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Smart Internet Lab and Brigstow Institute collaborate to enable holographic persona at the Simple Things Festival

On Saturday 19 October, 12noon-6pm, electronic music artist Aïsha Devi will present at We The Curious, the world premiere of I Am Not Always Where My Body Is, an unprecedented multi-user VR experience, commissioned by Simple Things and produced in collaboration with Pussykrew and Zubr and with support from Smart Internet Lab, Brigstow Institute, Watershed, and South West Creative Technology Network (SWCTN).

The experience allows a group of guests wearing VR headsets and headphones to get lost within a ten metre virtual space, alongside the holographic capture of Devi herself.

Individual instrument tracks from the featured music piece are scattered around the environment, making the music sound different from every position; whilst guests can playfully interact with each other through their virtual avatar alter-egos.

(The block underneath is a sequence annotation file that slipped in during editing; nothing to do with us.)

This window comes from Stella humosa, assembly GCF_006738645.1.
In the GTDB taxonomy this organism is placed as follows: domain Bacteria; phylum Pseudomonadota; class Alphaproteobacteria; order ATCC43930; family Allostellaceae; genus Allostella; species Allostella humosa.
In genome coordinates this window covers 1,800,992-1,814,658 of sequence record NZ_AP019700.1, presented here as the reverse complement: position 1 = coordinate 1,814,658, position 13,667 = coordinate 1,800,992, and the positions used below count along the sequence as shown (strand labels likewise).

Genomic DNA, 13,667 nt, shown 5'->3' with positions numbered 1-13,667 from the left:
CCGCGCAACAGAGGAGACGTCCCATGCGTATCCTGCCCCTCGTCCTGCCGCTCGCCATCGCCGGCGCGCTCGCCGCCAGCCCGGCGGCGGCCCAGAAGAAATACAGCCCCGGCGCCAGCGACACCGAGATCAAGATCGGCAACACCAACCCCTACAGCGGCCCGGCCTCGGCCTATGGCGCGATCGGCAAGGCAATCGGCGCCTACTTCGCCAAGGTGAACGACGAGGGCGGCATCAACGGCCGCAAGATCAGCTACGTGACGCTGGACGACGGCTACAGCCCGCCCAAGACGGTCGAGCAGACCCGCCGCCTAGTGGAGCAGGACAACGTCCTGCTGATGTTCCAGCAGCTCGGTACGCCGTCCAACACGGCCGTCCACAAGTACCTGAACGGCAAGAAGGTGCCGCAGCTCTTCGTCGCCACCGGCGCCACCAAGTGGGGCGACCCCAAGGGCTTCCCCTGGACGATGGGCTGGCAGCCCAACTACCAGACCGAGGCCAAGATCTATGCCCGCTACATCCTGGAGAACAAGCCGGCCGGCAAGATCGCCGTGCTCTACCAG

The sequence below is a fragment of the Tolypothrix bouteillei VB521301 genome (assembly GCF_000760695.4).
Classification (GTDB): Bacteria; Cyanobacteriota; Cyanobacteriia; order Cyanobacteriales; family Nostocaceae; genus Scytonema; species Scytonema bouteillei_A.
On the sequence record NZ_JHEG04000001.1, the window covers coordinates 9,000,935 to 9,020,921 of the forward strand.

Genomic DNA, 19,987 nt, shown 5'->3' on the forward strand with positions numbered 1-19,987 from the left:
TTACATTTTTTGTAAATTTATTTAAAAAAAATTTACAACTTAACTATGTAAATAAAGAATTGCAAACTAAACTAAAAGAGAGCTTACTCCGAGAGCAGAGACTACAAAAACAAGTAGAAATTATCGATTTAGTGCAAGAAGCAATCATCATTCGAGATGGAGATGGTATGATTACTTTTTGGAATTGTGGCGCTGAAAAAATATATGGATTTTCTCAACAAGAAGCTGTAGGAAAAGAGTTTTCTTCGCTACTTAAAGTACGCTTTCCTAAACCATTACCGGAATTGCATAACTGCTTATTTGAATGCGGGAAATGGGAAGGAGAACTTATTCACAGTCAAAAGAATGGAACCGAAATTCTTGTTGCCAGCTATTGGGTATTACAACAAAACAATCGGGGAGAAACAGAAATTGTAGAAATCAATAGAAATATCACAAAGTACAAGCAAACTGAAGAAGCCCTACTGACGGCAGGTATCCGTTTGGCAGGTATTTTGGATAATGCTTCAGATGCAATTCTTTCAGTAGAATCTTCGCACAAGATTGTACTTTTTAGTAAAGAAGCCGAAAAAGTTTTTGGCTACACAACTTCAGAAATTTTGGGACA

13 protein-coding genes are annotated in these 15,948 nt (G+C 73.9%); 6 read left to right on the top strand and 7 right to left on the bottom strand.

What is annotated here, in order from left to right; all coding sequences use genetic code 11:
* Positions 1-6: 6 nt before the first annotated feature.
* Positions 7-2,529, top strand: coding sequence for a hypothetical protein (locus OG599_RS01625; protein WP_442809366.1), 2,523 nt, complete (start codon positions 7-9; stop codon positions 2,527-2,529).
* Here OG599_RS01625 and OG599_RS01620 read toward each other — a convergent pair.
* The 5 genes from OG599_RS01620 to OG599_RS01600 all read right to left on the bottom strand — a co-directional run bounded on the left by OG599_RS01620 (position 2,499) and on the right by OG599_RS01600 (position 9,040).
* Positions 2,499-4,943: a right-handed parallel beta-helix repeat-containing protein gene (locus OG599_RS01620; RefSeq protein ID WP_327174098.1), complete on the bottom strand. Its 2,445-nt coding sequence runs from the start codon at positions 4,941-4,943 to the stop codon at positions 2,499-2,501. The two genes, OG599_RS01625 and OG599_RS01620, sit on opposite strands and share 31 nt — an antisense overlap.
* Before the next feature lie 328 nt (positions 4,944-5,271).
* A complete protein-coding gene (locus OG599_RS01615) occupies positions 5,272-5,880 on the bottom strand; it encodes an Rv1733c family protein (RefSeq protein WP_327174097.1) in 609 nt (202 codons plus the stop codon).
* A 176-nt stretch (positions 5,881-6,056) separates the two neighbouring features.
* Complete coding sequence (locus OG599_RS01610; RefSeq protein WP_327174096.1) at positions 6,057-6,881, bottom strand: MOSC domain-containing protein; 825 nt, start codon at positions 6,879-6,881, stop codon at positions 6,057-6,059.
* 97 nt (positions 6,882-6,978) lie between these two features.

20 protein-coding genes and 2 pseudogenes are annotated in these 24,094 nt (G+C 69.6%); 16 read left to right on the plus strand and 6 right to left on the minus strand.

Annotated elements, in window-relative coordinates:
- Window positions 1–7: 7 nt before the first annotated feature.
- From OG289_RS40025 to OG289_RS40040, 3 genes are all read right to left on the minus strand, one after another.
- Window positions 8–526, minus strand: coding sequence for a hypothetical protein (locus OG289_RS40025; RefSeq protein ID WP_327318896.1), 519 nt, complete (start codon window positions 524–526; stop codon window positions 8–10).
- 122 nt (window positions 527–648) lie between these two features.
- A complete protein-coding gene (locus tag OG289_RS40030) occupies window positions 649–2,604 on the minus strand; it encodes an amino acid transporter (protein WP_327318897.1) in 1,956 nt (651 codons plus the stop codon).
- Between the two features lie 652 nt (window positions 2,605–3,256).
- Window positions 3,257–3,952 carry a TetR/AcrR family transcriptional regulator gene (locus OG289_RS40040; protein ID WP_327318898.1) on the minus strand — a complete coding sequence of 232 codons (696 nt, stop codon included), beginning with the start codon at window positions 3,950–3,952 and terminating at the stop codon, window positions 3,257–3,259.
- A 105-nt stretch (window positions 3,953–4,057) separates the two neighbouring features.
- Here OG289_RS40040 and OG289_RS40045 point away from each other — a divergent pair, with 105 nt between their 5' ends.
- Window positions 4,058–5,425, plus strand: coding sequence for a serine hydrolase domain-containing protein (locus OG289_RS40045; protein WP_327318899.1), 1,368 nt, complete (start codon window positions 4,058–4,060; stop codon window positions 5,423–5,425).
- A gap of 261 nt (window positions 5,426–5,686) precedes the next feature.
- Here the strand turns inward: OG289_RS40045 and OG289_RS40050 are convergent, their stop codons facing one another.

Viewers will collectively experience this 3D performance through innovative a mixed reality technology, developed with VR specialists Pussykrew and Zubr. The Swiss-Nepalese Electronic music artist leads the ritual-like audio experience through her holographic persona, whilst each participant assumes the virtual form of an anthropomorphic character.

The application utilises Smart Internet Lab’s 5GUK Test Network, the UK’s first urban large scale 5G End-to-End Testbed for Digital Innovation. The University’s Smart Internet Lab has pioneered research on 5G technologies, and experiments on its 5GUK Test Network, delivering international and national impact.

Professor Dimitra Simeonidou, the academic lead for the University’s Smart Internet Lab, said: “The testbed offers dynamic end-to-end slicing and orchestration over heterogeneous wired and wireless networks, enabling the testing of novel applications, like the one enabling Aïsha Devi’s hologram.

“We are very excited to collaborate with such a wide range of partners, delivering another unique experience in the city of Bristol.”

Professor Tim Cole of Social History and Director of the Brigstow Institute stated: “This piece grew out of something that Brigstow loves to do: bring academics from different disciplines together with creatives to explore an idea by making something new.”

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